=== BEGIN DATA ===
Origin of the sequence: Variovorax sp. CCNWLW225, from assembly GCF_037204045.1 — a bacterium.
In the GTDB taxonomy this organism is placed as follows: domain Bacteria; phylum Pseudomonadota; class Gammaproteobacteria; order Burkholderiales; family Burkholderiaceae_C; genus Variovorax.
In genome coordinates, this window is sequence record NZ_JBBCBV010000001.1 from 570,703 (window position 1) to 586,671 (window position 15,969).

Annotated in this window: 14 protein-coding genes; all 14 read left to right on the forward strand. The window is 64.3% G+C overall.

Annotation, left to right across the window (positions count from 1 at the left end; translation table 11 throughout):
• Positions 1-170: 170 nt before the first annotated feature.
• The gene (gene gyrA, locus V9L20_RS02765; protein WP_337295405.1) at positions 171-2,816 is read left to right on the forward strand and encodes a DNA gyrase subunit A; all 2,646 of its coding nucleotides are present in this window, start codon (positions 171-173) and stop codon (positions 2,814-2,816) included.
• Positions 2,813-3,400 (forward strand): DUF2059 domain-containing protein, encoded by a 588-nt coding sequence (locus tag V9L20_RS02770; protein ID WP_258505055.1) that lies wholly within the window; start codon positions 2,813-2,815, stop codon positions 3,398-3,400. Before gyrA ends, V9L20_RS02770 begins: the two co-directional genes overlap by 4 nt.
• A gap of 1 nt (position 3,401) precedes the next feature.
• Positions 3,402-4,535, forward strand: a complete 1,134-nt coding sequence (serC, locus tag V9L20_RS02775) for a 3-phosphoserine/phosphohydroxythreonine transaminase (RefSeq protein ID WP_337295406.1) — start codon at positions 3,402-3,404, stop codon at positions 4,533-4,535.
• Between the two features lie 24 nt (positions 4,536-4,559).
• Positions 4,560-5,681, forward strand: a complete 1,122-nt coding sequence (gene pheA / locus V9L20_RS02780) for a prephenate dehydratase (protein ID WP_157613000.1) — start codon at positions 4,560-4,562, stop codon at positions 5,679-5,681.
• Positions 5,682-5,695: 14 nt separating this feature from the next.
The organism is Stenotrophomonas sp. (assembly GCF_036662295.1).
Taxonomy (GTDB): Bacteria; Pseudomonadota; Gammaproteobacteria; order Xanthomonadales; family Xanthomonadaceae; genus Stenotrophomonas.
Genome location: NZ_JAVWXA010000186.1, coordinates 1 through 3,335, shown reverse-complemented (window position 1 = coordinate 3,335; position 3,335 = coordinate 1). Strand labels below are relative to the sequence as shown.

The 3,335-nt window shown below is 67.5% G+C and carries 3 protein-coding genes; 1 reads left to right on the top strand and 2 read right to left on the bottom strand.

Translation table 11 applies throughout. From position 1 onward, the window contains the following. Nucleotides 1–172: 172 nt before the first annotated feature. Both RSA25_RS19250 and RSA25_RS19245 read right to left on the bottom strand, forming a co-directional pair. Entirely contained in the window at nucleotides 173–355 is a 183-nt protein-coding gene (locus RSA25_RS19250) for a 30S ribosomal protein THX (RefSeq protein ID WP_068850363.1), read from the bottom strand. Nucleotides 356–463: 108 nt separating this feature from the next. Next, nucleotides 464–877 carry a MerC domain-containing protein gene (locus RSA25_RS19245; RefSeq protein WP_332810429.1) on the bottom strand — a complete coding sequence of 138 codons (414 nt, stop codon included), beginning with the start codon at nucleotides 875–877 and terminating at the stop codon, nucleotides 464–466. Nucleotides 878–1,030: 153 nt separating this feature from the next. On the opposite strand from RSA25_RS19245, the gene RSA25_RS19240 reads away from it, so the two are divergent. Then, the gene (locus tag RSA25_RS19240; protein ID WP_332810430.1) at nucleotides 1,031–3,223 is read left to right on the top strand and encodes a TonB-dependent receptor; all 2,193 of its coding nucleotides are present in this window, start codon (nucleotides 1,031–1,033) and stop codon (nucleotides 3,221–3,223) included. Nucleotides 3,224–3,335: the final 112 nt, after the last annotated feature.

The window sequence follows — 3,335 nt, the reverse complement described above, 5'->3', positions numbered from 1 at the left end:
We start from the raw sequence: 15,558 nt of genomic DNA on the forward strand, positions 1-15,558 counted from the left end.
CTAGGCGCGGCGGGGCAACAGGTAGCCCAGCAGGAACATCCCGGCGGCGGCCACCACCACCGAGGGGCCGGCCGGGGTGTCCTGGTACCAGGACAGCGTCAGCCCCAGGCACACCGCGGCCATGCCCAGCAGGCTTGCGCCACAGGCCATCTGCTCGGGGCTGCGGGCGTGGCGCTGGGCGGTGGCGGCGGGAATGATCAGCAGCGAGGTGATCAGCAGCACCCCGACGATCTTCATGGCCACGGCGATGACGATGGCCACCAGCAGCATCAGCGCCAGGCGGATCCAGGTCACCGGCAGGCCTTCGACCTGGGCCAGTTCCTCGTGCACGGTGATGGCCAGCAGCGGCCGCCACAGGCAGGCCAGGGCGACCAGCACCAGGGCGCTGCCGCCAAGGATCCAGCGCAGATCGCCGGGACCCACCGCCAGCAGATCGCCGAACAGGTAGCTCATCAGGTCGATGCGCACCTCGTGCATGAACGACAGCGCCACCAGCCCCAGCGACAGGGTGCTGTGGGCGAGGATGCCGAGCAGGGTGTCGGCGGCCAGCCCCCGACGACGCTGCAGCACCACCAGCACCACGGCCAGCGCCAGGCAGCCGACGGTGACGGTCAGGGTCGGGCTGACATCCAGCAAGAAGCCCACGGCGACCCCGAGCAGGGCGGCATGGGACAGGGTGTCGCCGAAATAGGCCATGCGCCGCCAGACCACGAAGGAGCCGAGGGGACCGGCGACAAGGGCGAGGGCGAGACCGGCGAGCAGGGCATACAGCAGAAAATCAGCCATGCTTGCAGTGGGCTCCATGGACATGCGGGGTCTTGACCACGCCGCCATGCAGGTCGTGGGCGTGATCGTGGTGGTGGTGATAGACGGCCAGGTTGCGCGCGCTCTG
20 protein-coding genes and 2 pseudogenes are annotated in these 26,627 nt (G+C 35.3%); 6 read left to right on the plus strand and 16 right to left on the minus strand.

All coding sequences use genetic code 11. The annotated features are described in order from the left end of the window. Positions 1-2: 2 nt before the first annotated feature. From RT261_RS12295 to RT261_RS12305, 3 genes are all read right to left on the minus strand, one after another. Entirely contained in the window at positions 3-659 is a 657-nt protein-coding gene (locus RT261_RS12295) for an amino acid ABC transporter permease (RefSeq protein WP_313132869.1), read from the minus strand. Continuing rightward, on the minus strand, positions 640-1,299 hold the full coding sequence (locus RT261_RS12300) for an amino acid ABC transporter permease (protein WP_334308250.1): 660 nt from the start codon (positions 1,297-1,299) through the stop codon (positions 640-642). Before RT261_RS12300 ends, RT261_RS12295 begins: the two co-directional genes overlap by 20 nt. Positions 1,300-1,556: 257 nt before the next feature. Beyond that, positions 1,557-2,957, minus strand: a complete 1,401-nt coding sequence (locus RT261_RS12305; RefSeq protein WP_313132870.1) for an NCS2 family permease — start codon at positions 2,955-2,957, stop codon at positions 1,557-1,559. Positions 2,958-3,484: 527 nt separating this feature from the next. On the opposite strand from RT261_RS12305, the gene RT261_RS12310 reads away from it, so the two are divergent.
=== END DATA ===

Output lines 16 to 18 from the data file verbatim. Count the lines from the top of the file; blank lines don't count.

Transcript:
Genome location: NZ_JAVWXA010000186.1, coordinates 1 through 3,335, shown reverse-complemented (window position 1 = coordinate 3,335; position 3,335 = coordinate 1). Strand labels below are relative to the sequence as shown.

The 3,335-nt window shown below is 67.5% G+C and carries 3 protein-coding genes; 1 reads left to right on the top strand and 2 read right to left on the bottom strand.

Translation table 11 applies throughout. From position 1 onward, the window contains the following. Nucleotides 1–172: 172 nt before the first annotated feature. Both RSA25_RS19250 and RSA25_RS19245 read right to left on the bottom strand, forming a co-directional pair. Entirely contained in the window at nucleotides 173–355 is a 183-nt protein-coding gene (locus RSA25_RS19250) for a 30S ribosomal protein THX (RefSeq protein ID WP_068850363.1), read from the bottom strand. Nucleotides 356–463: 108 nt separating this feature from the next. Next, nucleotides 464–877 carry a MerC domain-containing protein gene (locus RSA25_RS19245; RefSeq protein WP_332810429.1) on the bottom strand — a complete coding sequence of 138 codons (414 nt, stop codon included), beginning with the start codon at nucleotides 875–877 and terminating at the stop codon, nucleotides 464–466. Nucleotides 878–1,030: 153 nt separating this feature from the next. On the opposite strand from RSA25_RS19245, the gene RSA25_RS19240 reads away from it, so the two are divergent. Then, the gene (locus tag RSA25_RS19240; protein ID WP_332810430.1) at nucleotides 1,031–3,223 is read left to right on the top strand and encodes a TonB-dependent receptor; all 2,193 of its coding nucleotides are present in this window, start codon (nucleotides 1,031–1,033) and stop codon (nucleotides 3,221–3,223) included. Nucleotides 3,224–3,335: the final 112 nt, after the last annotated feature.